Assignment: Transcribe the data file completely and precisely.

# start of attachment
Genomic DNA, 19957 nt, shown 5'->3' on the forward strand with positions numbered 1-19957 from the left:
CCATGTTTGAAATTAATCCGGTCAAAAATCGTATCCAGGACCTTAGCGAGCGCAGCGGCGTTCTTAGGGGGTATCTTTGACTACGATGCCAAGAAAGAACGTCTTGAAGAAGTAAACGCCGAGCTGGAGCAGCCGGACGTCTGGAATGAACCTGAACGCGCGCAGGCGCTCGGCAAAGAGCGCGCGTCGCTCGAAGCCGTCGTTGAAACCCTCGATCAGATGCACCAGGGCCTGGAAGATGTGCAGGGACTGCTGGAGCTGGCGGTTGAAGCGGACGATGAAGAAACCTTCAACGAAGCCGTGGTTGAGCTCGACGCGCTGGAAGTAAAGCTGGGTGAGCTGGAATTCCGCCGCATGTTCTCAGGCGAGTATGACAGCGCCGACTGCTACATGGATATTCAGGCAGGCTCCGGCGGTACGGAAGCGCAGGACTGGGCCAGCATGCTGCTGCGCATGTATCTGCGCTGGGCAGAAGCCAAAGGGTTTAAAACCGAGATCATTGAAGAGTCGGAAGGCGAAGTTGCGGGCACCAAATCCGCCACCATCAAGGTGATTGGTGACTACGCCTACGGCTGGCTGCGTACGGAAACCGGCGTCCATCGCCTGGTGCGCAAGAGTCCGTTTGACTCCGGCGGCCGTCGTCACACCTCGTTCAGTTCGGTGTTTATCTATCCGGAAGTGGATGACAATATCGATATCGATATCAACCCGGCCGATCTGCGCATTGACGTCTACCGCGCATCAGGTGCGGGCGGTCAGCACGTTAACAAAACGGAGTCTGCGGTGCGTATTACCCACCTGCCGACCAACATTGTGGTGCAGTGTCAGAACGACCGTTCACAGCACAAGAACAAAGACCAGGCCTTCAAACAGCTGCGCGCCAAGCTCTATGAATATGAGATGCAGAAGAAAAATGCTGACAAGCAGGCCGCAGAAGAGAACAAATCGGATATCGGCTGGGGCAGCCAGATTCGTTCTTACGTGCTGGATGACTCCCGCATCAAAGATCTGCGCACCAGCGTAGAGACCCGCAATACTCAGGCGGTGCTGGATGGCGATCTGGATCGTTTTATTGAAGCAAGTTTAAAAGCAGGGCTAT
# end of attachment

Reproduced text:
Genomic DNA, 19957 nt, shown 5'->3' on the forward strand with positions numbered 1-19957 from the left:
CCATGTTTGAAATTAATCCGGTCAAAAATCGTATCCAGGACCTTAGCGAGCGCAGCGGCGTTCTTAGGGGGTATCTTTGACTACGATGCCAAGAAAGAACGTCTTGAAGAAGTAAACGCCGAGCTGGAGCAGCCGGACGTCTGGAATGAACCTGAACGCGCGCAGGCGCTCGGCAAAGAGCGCGCGTCGCTCGAAGCCGTCGTTGAAACCCTCGATCAGATGCACCAGGGCCTGGAAGATGTGCAGGGACTGCTGGAGCTGGCGGTTGAAGCGGACGATGAAGAAACCTTCAACGAAGCCGTGGTTGAGCTCGACGCGCTGGAAGTAAAGCTGGGTGAGCTGGAATTCCGCCGCATGTTCTCAGGCGAGTATGACAGCGCCGACTGCTACATGGATATTCAGGCAGGCTCCGGCGGTACGGAAGCGCAGGACTGGGCCAGCATGCTGCTGCGCATGTATCTGCGCTGGGCAGAAGCCAAAGGGTTTAAAACCGAGATCATTGAAGAGTCGGAAGGCGAAGTTGCGGGCACCAAATCCGCCACCATCAAGGTGATTGGTGACTACGCCTACGGCTGGCTGCGTACGGAAACCGGCGTCCATCGCCTGGTGCGCAAGAGTCCGTTTGACTCCGGCGGCCGTCGTCACACCTCGTTCAGTTCGGTGTTTATCTATCCGGAAGTGGATGACAATATCGATATCGATATCAACCCGGCCGATCTGCGCATTGACGTCTACCGCGCATCAGGTGCGGGCGGTCAGCACGTTAACAAAACGGAGTCTGCGGTGCGTATTACCCACCTGCCGACCAACATTGTGGTGCAGTGTCAGAACGACCGTTCACAGCACAAGAACAAAGACCAGGCCTTCAAACAGCTGCGCGCCAAGCTCTATGAATATGAGATGCAGAAGAAAAATGCTGACAAGCAGGCCGCAGAAGAGAACAAATCGGATATCGGCTGGGGCAGCCAGATTCGTTCTTACGTGCTGGATGACTCCCGCATCAAAGATCTGCGCACCAGCGTAGAGACCCGCAATACTCAGGCGGTGCTGGATGGCGATCTGGATCGTTTTATTGAAGCAAGTTTAAAAGCAGGGCTAT